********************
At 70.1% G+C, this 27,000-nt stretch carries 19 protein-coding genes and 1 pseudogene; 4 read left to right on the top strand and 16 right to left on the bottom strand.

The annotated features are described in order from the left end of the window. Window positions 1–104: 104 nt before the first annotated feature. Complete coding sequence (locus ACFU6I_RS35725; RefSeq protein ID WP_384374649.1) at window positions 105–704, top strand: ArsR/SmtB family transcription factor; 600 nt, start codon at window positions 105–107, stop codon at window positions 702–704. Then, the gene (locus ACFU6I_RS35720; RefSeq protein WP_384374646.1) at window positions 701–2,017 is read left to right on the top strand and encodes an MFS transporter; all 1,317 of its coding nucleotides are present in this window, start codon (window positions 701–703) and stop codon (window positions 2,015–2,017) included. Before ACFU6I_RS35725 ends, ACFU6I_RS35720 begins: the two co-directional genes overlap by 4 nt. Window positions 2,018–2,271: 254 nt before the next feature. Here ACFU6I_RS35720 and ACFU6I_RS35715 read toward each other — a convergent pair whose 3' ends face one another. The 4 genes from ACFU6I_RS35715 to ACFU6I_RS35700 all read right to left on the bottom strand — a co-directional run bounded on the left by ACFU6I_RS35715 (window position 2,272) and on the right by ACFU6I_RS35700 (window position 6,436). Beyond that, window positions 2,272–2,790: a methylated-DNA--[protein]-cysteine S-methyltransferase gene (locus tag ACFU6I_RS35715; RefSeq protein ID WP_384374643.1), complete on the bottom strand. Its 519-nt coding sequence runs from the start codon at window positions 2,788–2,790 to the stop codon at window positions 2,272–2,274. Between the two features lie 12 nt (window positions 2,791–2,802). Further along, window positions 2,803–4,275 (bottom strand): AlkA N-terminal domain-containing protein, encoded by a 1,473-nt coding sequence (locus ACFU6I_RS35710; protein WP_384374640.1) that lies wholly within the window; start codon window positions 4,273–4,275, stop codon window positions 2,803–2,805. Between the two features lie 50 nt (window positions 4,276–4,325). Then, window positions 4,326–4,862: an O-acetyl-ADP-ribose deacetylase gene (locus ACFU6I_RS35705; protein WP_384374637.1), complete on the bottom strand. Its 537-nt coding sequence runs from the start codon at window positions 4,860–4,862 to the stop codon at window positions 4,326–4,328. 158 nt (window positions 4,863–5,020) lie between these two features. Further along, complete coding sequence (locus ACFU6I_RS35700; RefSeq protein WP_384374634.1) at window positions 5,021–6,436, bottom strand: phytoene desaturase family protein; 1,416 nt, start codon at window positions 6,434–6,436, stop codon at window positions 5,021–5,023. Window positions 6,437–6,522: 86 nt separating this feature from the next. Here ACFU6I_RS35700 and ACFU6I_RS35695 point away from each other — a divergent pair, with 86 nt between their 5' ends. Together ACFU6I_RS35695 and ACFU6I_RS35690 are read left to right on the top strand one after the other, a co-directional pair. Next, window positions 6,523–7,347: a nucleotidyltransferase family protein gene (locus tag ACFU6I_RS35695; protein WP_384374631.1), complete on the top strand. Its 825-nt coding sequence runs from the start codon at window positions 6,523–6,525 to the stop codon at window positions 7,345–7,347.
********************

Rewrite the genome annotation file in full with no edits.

At 70.1% G+C, this 27,000-nt stretch carries 19 protein-coding genes and 1 pseudogene; 4 read left to right on the top strand and 16 right to left on the bottom strand.

The annotated features are described in order from the left end of the window. Window positions 1–104: 104 nt before the first annotated feature. Complete coding sequence (locus ACFU6I_RS35725; RefSeq protein ID WP_384374649.1) at window positions 105–704, top strand: ArsR/SmtB family transcription factor; 600 nt, start codon at window positions 105–107, stop codon at window positions 702–704. Then, the gene (locus ACFU6I_RS35720; RefSeq protein WP_384374646.1) at window positions 701–2,017 is read left to right on the top strand and encodes an MFS transporter; all 1,317 of its coding nucleotides are present in this window, start codon (window positions 701–703) and stop codon (window positions 2,015–2,017) included. Before ACFU6I_RS35725 ends, ACFU6I_RS35720 begins: the two co-directional genes overlap by 4 nt. Window positions 2,018–2,271: 254 nt before the next feature. Here ACFU6I_RS35720 and ACFU6I_RS35715 read toward each other — a convergent pair whose 3' ends face one another. The 4 genes from ACFU6I_RS35715 to ACFU6I_RS35700 all read right to left on the bottom strand — a co-directional run bounded on the left by ACFU6I_RS35715 (window position 2,272) and on the right by ACFU6I_RS35700 (window position 6,436). Beyond that, window positions 2,272–2,790: a methylated-DNA--[protein]-cysteine S-methyltransferase gene (locus tag ACFU6I_RS35715; RefSeq protein ID WP_384374643.1), complete on the bottom strand. Its 519-nt coding sequence runs from the start codon at window positions 2,788–2,790 to the stop codon at window positions 2,272–2,274. Between the two features lie 12 nt (window positions 2,791–2,802). Further along, window positions 2,803–4,275 (bottom strand): AlkA N-terminal domain-containing protein, encoded by a 1,473-nt coding sequence (locus ACFU6I_RS35710; protein WP_384374640.1) that lies wholly within the window; start codon window positions 4,273–4,275, stop codon window positions 2,803–2,805. Between the two features lie 50 nt (window positions 4,276–4,325). Then, window positions 4,326–4,862: an O-acetyl-ADP-ribose deacetylase gene (locus ACFU6I_RS35705; protein WP_384374637.1), complete on the bottom strand. Its 537-nt coding sequence runs from the start codon at window positions 4,860–4,862 to the stop codon at window positions 4,326–4,328. 158 nt (window positions 4,863–5,020) lie between these two features. Further along, complete coding sequence (locus ACFU6I_RS35700; RefSeq protein WP_384374634.1) at window positions 5,021–6,436, bottom strand: phytoene desaturase family protein; 1,416 nt, start codon at window positions 6,434–6,436, stop codon at window positions 5,021–5,023. Window positions 6,437–6,522: 86 nt separating this feature from the next. Here ACFU6I_RS35700 and ACFU6I_RS35695 point away from each other — a divergent pair, with 86 nt between their 5' ends. Together ACFU6I_RS35695 and ACFU6I_RS35690 are read left to right on the top strand one after the other, a co-directional pair. Next, window positions 6,523–7,347: a nucleotidyltransferase family protein gene (locus tag ACFU6I_RS35695; protein WP_384374631.1), complete on the top strand. Its 825-nt coding sequence runs from the start codon at window positions 6,523–6,525 to the stop codon at window positions 7,345–7,347.